The above suggestions of finding your own groupares excellent. Teaching is a motivation because this drives you to practise. Try to make little hand circles when waiting at a doctor's office, for the train etc. Practice forms like TCA because this requires minimal space/D and can be practiced in a dress, you can do it inbetween. Agree with Shark by saying that everyday is more important, even just 2x 5 min.

NOrmally when you are tired, you feel newborn after practice. Try to visualize and remember this cloud 9 feeling during and after TC practice. Talk more to the forum whenever you need

05-25-2005, 12:38 AM
I love this forum.....ask a question and almost instantly I have answers from Expert to Begining Tai Chi enthusiasts from around the world.
I do mainly TCA and TCD and am learning the 24 Form from video. My practice was an hour 3-4 times a week and a class weekly. The only class I get to is about once a month and it is nice to do but does not push my training as it is an older (>65yrs) group
that only do their TC at the class.
Will try the less time more often.....to build up back to an hour.
Yes I do try to be conscious of my posture and breathing when doing other things.
Will give more thought to doing 5mins of stretches etc through the work day or rather in my case the work nights.
As these strange coincidences happen I was approached this morning about possibly teaching a class again for TCA....
Thank you all again for your support and I am now off to practice before I start work tonight.
Cathy :)

05-25-2005, 10:04 AM
Do you work? Has your firm got a big enough room and enough interested people to make it worth starting a class there? At my firm we have Yoga, tai Chi and meditation groups which are all popular!

05-25-2005, 11:26 AM
At the competition level, you aren't likely to be successful with less than an hour a day. However, if your goals are more modest (health and relaxation), a schedule like Shark's will keep you going. In your shoes, I might do the TCA in the AM and TCD in the PM. As it is, I often practice sections of the Yang long form when I'm short on time, or related, non-Tai Chi exercises (the 24 "Heavenly Stems" of Gao Bagua, or a little circle walking; or the "Monkey" from Xingyi, which goes in 5 directions and takes a minute). Sometimes a planned (or unplanned!) layoff will leave you hungrier to get back to it.

Do you have family who want to learn? My daughter practices Karate, Kobujitsu, and reads "Swords and Sorcery" books. I discovered that she is really intrigued by the Tai Chi saber, so I put together a curriculum of the Yang 13 forms, a little push hands, the saber solo form, and two-person "sparring" set for her. My wife, after watching, wants to add the Yang saber to her Sun empty hand forms.

One of the classical masters of Bagua recommended practicing the forms while dodging through a maze of poles. Some readers of this forum will collapse in dismay at this suggestion, but I think there is something to be gained by learning to practice your forms in a crowded room, adjusting for chairs, tables, children, etc. At the school I go to, we often practice the Yang long form on a steep hillside for much the same reason. It is a mental adjustment to see obstructions as an advantage, but what would have been a big problem originally when you were learning may be fun with well-learned sets.

Can you find books or other sources of Tai Chi history for inspiration? "Chen Style Tai Chi" by Simms and Gaffney has a series of short stories in the back, with titles like "Chen Fa-Ke defeats the Red Spear Gang," "A one eyed master fights at the Tea House", or "Why Chen women may not learn Tai Chi."


05-25-2005, 03:07 PM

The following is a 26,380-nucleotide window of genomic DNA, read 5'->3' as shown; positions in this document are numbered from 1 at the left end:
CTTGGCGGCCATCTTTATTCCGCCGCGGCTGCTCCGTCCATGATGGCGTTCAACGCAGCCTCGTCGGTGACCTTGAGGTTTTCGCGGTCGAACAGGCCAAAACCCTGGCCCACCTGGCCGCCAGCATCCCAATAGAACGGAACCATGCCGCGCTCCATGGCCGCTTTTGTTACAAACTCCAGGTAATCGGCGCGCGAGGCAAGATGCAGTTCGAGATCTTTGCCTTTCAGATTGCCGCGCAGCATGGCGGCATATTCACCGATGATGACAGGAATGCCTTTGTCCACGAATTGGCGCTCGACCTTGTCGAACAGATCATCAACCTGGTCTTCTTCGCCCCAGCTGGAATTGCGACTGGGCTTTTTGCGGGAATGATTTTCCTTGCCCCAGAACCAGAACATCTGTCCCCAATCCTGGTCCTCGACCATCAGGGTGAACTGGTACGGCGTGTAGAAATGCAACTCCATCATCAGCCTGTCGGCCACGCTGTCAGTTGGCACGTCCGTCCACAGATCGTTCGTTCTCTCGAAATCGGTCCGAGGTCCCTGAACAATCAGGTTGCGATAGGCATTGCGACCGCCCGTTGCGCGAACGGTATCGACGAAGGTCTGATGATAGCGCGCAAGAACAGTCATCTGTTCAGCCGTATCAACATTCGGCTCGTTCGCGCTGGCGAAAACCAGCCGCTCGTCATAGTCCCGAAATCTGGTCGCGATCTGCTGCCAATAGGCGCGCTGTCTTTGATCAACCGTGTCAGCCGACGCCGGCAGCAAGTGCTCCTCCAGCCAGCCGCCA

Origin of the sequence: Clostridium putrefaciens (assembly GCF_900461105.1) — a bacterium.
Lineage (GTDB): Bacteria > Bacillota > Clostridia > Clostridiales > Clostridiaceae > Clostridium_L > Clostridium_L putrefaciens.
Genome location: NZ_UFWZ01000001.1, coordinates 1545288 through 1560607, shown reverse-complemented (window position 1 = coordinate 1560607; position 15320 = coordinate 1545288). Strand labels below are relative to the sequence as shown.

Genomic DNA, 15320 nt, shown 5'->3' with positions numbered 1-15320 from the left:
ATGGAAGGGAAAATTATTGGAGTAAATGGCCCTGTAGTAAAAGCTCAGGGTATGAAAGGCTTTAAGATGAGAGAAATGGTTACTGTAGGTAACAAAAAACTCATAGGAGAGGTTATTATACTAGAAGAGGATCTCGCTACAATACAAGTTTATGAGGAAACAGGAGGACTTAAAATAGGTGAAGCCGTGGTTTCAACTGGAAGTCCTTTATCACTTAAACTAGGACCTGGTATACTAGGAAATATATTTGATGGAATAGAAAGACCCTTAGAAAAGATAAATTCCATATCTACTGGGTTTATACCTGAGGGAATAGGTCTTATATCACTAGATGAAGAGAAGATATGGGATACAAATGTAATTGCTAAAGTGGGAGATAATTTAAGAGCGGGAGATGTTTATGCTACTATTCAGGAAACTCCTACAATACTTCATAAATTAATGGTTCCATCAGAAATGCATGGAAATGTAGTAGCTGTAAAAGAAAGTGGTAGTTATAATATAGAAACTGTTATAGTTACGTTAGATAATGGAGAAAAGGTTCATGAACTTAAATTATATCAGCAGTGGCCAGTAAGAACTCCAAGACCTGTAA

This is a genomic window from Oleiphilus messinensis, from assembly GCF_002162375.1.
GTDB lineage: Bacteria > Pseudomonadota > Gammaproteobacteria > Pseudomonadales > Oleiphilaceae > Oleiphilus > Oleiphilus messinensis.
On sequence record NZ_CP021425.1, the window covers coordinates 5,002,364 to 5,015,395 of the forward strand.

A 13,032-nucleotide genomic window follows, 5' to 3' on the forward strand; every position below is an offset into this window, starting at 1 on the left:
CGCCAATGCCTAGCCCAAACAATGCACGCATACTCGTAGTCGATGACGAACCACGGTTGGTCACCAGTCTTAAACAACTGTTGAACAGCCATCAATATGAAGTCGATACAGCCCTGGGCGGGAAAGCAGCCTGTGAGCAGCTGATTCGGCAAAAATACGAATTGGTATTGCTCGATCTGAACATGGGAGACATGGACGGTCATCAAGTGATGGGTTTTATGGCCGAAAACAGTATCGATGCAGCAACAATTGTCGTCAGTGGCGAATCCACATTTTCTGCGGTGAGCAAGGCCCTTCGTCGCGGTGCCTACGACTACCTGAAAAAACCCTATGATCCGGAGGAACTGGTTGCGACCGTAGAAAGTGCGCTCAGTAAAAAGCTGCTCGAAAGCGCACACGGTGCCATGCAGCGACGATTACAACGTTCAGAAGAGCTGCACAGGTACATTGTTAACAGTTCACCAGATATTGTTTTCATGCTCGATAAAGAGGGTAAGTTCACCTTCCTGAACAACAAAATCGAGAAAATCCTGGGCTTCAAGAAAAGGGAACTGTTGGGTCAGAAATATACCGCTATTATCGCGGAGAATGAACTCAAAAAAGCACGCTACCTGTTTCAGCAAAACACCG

the chen style book sounds fascinating,(i'm headed over to amazon to see if it's available),at the risk
of too much gum flapping on my part,i would like to point out that just like people who instead of eating 2 or 3 big meals a day opt for eating a series of small dishes throught the day,t'ai chi can be practiced this way also;the old masters were know to practice bits of the form throughout the day
whenever they felt like it or had the time;rather than the entire thing at one sitting each time;this can have a surprisingly cumulative effect by days end;i often practice bits of the form in my kitchen,bathrooms,den,etc throughout the day

05-25-2005, 06:42 PM

I believe that only Xiaowang's line follow that line of thought.

Surrounding Chen style (other than Chenjiagou) do have female lineage holders, for lack of a better word.

05-25-2005, 08:07 PM
I cannot vouch for the veracity of the story, but the episode in question referred to a temporary (one generation) moratorium on teaching Chen women Tai Chi. As the story goes, a daughter of the Chen village married a young man from another village nearby. Her new village, and her husband in particular, was bedeviled by a bully. When the Chen bride saw the state of affairs, she took matters into her own hands (i.e., fists), resulting in various injuries to the bully. His family then sued or otherwise brought complaint against the family of the groom. Everybody in the village eventually scapegoated the Chen bride, who was divorced and sent home. This caused great loss of face, or so the story goes, to the Chen patriarch of that time, who responded by banning martial training for the women of the village, at least for a time.

I actually found this one of the less motivational stories in that small collection I mentioned. Perhaps somebody who has been in Chengiagou has heard of this episode, or others?


05-25-2005, 08:19 PM
Hi again Cathy:

Thanks for your reply about the style of TC you practice. I do the TCA and TCD forms also. Since you said you work did you ever think about doing your TC during your lunch break? At times i will have a light lunch, then go off to an office training room to do my TC forms. Having only a 30 minute lunchtime, i take 15 minutes to eat, 10 minutes to do my forms and have 5 minutes of quiet time--a rather nice way to take lunch.

Just thought i'd pass along another way to get some practice time in. Of course, i don't know if this would be feasible for you where you work. Another thing i can do is take just a 15 - 20 minute walk when i'm not doing my TC--another very good exercise taking very little time. Either way i try to use my lunch break as a health break.

Take care and best wishes for your continued success with your training.


05-26-2005, 12:37 AM
Chenxiaowang has one disciple in France, her name is Victoria Windholtz. Myself is also considered not the most ignorant follower.